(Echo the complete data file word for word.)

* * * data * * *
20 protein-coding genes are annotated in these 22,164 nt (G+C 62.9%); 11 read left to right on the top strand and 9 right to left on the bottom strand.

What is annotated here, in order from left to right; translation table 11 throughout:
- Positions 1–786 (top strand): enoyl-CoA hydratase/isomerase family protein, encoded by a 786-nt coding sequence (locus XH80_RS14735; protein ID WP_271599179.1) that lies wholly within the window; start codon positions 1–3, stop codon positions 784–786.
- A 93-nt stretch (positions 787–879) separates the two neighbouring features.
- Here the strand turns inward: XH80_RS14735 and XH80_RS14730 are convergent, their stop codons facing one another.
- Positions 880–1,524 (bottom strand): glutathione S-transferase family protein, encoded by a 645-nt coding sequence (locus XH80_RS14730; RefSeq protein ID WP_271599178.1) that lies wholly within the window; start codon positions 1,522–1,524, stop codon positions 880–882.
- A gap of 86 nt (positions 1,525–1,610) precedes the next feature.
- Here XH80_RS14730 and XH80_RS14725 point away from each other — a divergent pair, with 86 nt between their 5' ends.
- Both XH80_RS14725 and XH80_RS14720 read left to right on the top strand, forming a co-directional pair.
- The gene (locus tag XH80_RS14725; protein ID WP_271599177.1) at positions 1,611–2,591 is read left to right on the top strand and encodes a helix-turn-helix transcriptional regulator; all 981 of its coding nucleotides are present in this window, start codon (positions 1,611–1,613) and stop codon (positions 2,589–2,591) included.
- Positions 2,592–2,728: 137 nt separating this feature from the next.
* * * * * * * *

20 protein-coding genes are annotated in these 22,164 nt (G+C 62.9%); 11 read left to right on the top strand and 9 right to left on the bottom strand.

What is annotated here, in order from left to right; translation table 11 throughout:
- Positions 1–786 (top strand): enoyl-CoA hydratase/isomerase family protein, encoded by a 786-nt coding sequence (locus XH80_RS14735; protein ID WP_271599179.1) that lies wholly within the window; start codon positions 1–3, stop codon positions 784–786.
- A 93-nt stretch (positions 787–879) separates the two neighbouring features.
- Here the strand turns inward: XH80_RS14735 and XH80_RS14730 are convergent, their stop codons facing one another.
- Positions 880–1,524 (bottom strand): glutathione S-transferase family protein, encoded by a 645-nt coding sequence (locus XH80_RS14730; RefSeq protein ID WP_271599178.1) that lies wholly within the window; start codon positions 1,522–1,524, stop codon positions 880–882.
- A gap of 86 nt (positions 1,525–1,610) precedes the next feature.
- Here XH80_RS14730 and XH80_RS14725 point away from each other — a divergent pair, with 86 nt between their 5' ends.
- Both XH80_RS14725 and XH80_RS14720 read left to right on the top strand, forming a co-directional pair.
- The gene (locus tag XH80_RS14725; protein ID WP_271599177.1) at positions 1,611–2,591 is read left to right on the top strand and encodes a helix-turn-helix transcriptional regulator; all 981 of its coding nucleotides are present in this window, start codon (positions 1,611–1,613) and stop codon (positions 2,589–2,591) included.
- Positions 2,592–2,728: 137 nt separating this feature from the next.